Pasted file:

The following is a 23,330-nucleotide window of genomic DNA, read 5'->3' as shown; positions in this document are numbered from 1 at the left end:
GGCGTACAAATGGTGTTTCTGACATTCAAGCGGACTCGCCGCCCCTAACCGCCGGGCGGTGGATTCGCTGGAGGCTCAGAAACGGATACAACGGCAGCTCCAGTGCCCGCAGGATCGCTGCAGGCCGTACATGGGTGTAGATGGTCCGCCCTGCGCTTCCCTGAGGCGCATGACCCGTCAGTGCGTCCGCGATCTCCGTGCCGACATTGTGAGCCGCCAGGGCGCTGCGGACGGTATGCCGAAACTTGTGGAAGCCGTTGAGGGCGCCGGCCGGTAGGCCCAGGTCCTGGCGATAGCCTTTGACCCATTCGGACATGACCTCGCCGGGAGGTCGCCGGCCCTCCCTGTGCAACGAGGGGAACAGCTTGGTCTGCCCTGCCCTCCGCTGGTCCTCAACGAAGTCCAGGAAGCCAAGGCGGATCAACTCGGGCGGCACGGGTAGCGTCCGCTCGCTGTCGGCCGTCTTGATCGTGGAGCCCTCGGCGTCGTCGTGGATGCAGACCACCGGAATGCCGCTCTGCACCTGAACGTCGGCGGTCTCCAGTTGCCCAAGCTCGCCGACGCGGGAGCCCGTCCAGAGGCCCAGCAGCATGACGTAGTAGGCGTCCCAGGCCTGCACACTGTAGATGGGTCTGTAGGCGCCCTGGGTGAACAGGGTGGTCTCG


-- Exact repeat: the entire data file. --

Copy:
The following is a 23,330-nucleotide window of genomic DNA, read 5'->3' as shown; positions in this document are numbered from 1 at the left end:
GGCGTACAAATGGTGTTTCTGACATTCAAGCGGACTCGCCGCCCCTAACCGCCGGGCGGTGGATTCGCTGGAGGCTCAGAAACGGATACAACGGCAGCTCCAGTGCCCGCAGGATCGCTGCAGGCCGTACATGGGTGTAGATGGTCCGCCCTGCGCTTCCCTGAGGCGCATGACCCGTCAGTGCGTCCGCGATCTCCGTGCCGACATTGTGAGCCGCCAGGGCGCTGCGGACGGTATGCCGAAACTTGTGGAAGCCGTTGAGGGCGCCGGCCGGTAGGCCCAGGTCCTGGCGATAGCCTTTGACCCATTCGGACATGACCTCGCCGGGAGGTCGCCGGCCCTCCCTGTGCAACGAGGGGAACAGCTTGGTCTGCCCTGCCCTCCGCTGGTCCTCAACGAAGTCCAGGAAGCCAAGGCGGATCAACTCGGGCGGCACGGGTAGCGTCCGCTCGCTGTCGGCCGTCTTGATCGTGGAGCCCTCGGCGTCGTCGTGGATGCAGACCACCGGAATGCCGCTCTGCACCTGAACGTCGGCGGTCTCCAGTTGCCCAAGCTCGCCGACGCGGGAGCCCGTCCAGAGGCCCAGCAGCATGACGTAGTAGGCGTCCCAGGCCTGCACACTGTAGATGGGTCTGTAGGCGCCCTGGGTGAACAGGGTGGTCTCG